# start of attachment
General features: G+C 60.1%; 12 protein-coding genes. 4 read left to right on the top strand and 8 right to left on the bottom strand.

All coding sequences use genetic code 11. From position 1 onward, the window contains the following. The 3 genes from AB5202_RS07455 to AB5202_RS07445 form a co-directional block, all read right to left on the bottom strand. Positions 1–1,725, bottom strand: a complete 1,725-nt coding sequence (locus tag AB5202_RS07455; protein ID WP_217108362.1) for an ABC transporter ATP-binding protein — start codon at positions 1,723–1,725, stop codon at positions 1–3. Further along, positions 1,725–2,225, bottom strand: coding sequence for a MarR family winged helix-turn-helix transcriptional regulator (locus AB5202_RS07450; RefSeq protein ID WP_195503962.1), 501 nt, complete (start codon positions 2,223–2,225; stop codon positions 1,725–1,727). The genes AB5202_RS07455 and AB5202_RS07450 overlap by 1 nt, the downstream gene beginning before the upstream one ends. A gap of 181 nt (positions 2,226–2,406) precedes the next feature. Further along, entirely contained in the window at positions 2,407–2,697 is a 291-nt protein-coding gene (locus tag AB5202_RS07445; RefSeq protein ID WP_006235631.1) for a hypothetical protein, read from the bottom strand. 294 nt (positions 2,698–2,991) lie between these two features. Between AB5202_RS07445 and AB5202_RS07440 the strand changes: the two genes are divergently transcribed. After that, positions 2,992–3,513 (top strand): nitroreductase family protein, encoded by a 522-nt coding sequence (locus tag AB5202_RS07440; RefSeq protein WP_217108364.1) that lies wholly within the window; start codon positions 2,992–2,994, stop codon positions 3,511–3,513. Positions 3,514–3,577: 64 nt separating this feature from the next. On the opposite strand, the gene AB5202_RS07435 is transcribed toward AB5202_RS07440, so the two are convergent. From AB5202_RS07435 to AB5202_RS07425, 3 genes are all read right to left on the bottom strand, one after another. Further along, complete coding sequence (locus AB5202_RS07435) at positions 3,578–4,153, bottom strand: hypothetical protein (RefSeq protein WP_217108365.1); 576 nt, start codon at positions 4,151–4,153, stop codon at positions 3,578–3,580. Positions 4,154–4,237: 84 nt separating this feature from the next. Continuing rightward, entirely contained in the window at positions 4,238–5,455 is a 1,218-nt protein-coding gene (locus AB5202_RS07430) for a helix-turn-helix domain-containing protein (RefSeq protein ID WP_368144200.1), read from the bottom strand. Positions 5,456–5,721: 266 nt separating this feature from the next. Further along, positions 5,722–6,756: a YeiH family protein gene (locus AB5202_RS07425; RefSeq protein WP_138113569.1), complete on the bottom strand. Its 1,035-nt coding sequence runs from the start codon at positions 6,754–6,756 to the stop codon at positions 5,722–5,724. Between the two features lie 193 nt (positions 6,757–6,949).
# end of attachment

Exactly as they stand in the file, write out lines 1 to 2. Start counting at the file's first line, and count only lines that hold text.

General features: G+C 60.1%; 12 protein-coding genes. 4 read left to right on the top strand and 8 right to left on the bottom strand.

All coding sequences use genetic code 11. From position 1 onward, the window contains the following. The 3 genes from AB5202_RS07455 to AB5202_RS07445 form a co-directional block, all read right to left on the bottom strand. Positions 1–1,725, bottom strand: a complete 1,725-nt coding sequence (locus tag AB5202_RS07455; protein ID WP_217108362.1) for an ABC transporter ATP-binding protein — start codon at positions 1,723–1,725, stop codon at positions 1–3. Further along, positions 1,725–2,225, bottom strand: coding sequence for a MarR family winged helix-turn-helix transcriptional regulator (locus AB5202_RS07450; RefSeq protein ID WP_195503962.1), 501 nt, complete (start codon positions 2,223–2,225; stop codon positions 1,725–1,727). The genes AB5202_RS07455 and AB5202_RS07450 overlap by 1 nt, the downstream gene beginning before the upstream one ends. A gap of 181 nt (positions 2,226–2,406) precedes the next feature. Further along, entirely contained in the window at positions 2,407–2,697 is a 291-nt protein-coding gene (locus tag AB5202_RS07445; RefSeq protein ID WP_006235631.1) for a hypothetical protein, read from the bottom strand. 294 nt (positions 2,698–2,991) lie between these two features. Between AB5202_RS07445 and AB5202_RS07440 the strand changes: the two genes are divergently transcribed. After that, positions 2,992–3,513 (top strand): nitroreductase family protein, encoded by a 522-nt coding sequence (locus tag AB5202_RS07440; RefSeq protein WP_217108364.1) that lies wholly within the window; start codon positions 2,992–2,994, stop codon positions 3,511–3,513. Positions 3,514–3,577: 64 nt separating this feature from the next. On the opposite strand, the gene AB5202_RS07435 is transcribed toward AB5202_RS07440, so the two are convergent. From AB5202_RS07435 to AB5202_RS07425, 3 genes are all read right to left on the bottom strand, one after another. Further along, complete coding sequence (locus AB5202_RS07435) at positions 3,578–4,153, bottom strand: hypothetical protein (RefSeq protein WP_217108365.1); 576 nt, start codon at positions 4,151–4,153, stop codon at positions 3,578–3,580. Positions 4,154–4,237: 84 nt separating this feature from the next. Continuing rightward, entirely contained in the window at positions 4,238–5,455 is a 1,218-nt protein-coding gene (locus AB5202_RS07430) for a helix-turn-helix domain-containing protein (RefSeq protein ID WP_368144200.1), read from the bottom strand. Positions 5,456–5,721: 266 nt separating this feature from the next. Further along, positions 5,722–6,756: a YeiH family protein gene (locus AB5202_RS07425; RefSeq protein WP_138113569.1), complete on the bottom strand. Its 1,035-nt coding sequence runs from the start codon at positions 6,754–6,756 to the stop codon at positions 5,722–5,724. Between the two features lie 193 nt (positions 6,757–6,949).